Reflecting on almost 50 years as an editor at the Economist, Barbara Smith, in a valedictory column of 2003, offered a revealing anecdote. “How do you write like the Economist?”, a new recruit asked a senior editor when composing their first leader for the title. Simple, came the response. “Pretend you are God.”
Since its founding in 1843 the Economist has radiated an aura of omniscience. A weekly magazine that calls itself a paper, its most distinctive feature is that its articles are unsigned. Editors and writers work anonymously in London and in 21 bureaux across the world, despatching summaries and special reports on global affairs in tones that are as imperious as they are complacent. World leaders and business executives pay tribute at its offices and each year Britain’s chancellor of the exchequer invites the editors to Downing Street to discuss the Budget. In 2016, Barack Obama became the first US president to write a signed editorial for it.
Exalted in the international halls of power, pored over in the chancelleries of Europe, admired on US university campuses, wielded in the business class lounges of Asia and endorsed by Steve Bannon, the Economist is singular both in its commercial reach and ideological self-assurance. Former subscribers range across the political and intellectual gamut from Marx to Mussolini, and have also included Woodrow Wilson, Friedrich Hayek, John Maynard Keynes, Franklin D Roosevelt and Hitler’s finance minister. Boasting a print circulation of 859,000, no journal has remained so resolute in its status as the ur-mag of Anglophone liberalism.
Yet on 15 September 2018, as the title celebrated its 175th anniversary, God’s voice quivered. “We were created 175 years ago to campaign for liberalism,” that week’s editorial read. “Liberalism made the modern world, but the modern world is turning against it… For the Economist this is profoundly worrying.”
Since the early 2000s, liberalism and liberal democracies have been destabilised by a run of political crises: the 9/11 attacks, the 2003 invasion of Iraq, the 2008 financial crash, Russia’s annexation of Crimea, the humanitarian catastrophe in Syria, the rise of Islamic State, the migration crisis in Europe, Brexit and the election of Donald Trump. Add to this a thriving dictatorship in China, the election of Jair Bolsonaro in Brazil, the suspect machinations of tech giants such as Facebook, as well as a climate emergency, and Yeats’s line in “The Second Coming” seems ominously prescient: “Things fall apart; the centre cannot hold/Mere anarchy is loosed upon the world.”
Responding to a creaking world order, far-right recidivism and popular rebellions against liberal elites in Europe and the US, the Economist launched Open Future in April 2018. A series of online debates, articles, profiles, podcasts and films, the initiative aimed to invigorate the liberal condition, culminating in a manifesto. Shaken but unrepentant, the manifesto declared that this was “the moment for a liberal reinvention. Liberals need to spend less time dismissing their critics as fools and bigots and more fixing what is wrong.”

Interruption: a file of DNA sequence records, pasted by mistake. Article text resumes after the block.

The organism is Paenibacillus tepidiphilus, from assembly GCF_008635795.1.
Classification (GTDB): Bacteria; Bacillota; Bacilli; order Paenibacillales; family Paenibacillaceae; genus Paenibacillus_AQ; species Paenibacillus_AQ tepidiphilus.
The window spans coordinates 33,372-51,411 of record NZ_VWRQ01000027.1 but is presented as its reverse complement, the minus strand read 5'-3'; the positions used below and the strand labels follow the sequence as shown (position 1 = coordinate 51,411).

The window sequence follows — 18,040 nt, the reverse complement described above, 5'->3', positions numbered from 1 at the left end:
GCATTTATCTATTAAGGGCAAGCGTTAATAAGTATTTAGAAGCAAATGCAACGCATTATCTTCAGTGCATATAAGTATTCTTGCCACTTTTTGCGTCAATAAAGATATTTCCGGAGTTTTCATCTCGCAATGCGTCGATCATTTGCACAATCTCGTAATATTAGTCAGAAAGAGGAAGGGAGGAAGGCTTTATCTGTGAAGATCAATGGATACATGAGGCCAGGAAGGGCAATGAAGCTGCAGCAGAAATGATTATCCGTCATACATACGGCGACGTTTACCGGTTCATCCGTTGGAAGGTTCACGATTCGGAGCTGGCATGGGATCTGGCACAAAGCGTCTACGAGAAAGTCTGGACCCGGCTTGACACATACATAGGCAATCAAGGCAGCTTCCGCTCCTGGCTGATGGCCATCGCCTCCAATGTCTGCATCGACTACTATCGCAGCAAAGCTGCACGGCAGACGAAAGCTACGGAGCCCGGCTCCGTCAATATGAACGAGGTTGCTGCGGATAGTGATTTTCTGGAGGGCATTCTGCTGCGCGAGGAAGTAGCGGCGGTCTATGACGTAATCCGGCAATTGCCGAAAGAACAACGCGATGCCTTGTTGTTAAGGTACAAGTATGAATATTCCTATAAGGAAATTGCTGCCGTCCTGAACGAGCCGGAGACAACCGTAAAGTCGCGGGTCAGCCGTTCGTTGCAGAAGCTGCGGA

This is not the first time the Economist has had to stiffen its upper lip. A recurrent theme in Alexander Zevin’s masterful book, Liberalism at Large, is that whenever the paper has experienced a cardiac event such as war or economic depression, or has been challenged by dogmas and movements that it didn’t like, it has stayed resolute in its convictions and reaffirmed its commitment to first principles: free markets, low taxes, rule of law, civil liberties, private property, freedom of the press, the lucrative merits of empire, and a suspicion of the state.
It was in opposition to the Corn Laws of 1815-1846 – tariffs on imports of grain into Britain – that James Wilson, a Scottish hat manufacturer, founded The Economist: or the Political, Commercial, Agricultural, and Free Trade Journal. From the start, Wilson’s newspaper was more crusading agitprop than cool business title. The intended audience was “the higher circles of the landed and monied interests”, while the poor and lower classes – as well as the reform movements that endeavoured to relieve them – were cruelly maligned and even blamed for their misery. “Looking to their habits,” ran an early article, “to their ignorance, to their deference to false friends, to their unshaken confidence in a long succession of charlatan leaders, we cannot exonerate them. Nature makes them responsible for their conduct – why should not we? We find them suffering, and we pronounce them at fault.”
Wilson gave the Economist its missionary purpose. The cardinal maxim was that only the cleansing winds of free trade could redeem fallen societies. “We seriously believe,” he wrote in the paper, “that [free trade] will do more than any other visible agent to extend civilisation and morality – yes, to extinguish slavery itself.”
This mission civilisatrice – a “utopian flavour” as Zevin, a historian at the City University of New York, calls it – is still discernible in the paper’s columns and editorials today, though in subtler registers.
Zevin’s central argument is that the Economist has not only reported on world affairs but, as the house organ of liberal opinion, has shaped “the very world its readers inhabit”. The paper’s influence was initially down to timing. It was established at the historical juncture when societies were transformed by the ascent of finance, imperial expansion and rivalry, and radical demands for democracy. By presenting itself as a vade mecum for navigating these changes, with banking and railway reports printed alongside price indices, shipping rates, insurance shares, and stats on foreign trade, the Economist exploited a growing demand for the data behind this new world.
It also helped that Britain was far more disposed to liberalism than its European neighbours. The Economist’s founding in 1843, Zevin writes, “was a milestone in political and economic thought, a bugle blast of the first age of global capitalism. Wilson and his newspaper… developed and disseminated the doctrine it embodied – laissez-faire liberalism – in its clearest and most consistent form.”
The Economist’s success has also been based on its proximity to power, with editors and writers breezing effortlessly between journalism and high office, and vice versa. Wilson became an MP for the Liberal Party in 1847, after which he served as financial secretary to the Treasury, established the Standard Chartered Bank in China, and was appointed India’s first finance minister – a post he held from 1859 until his death in Calcutta a year later.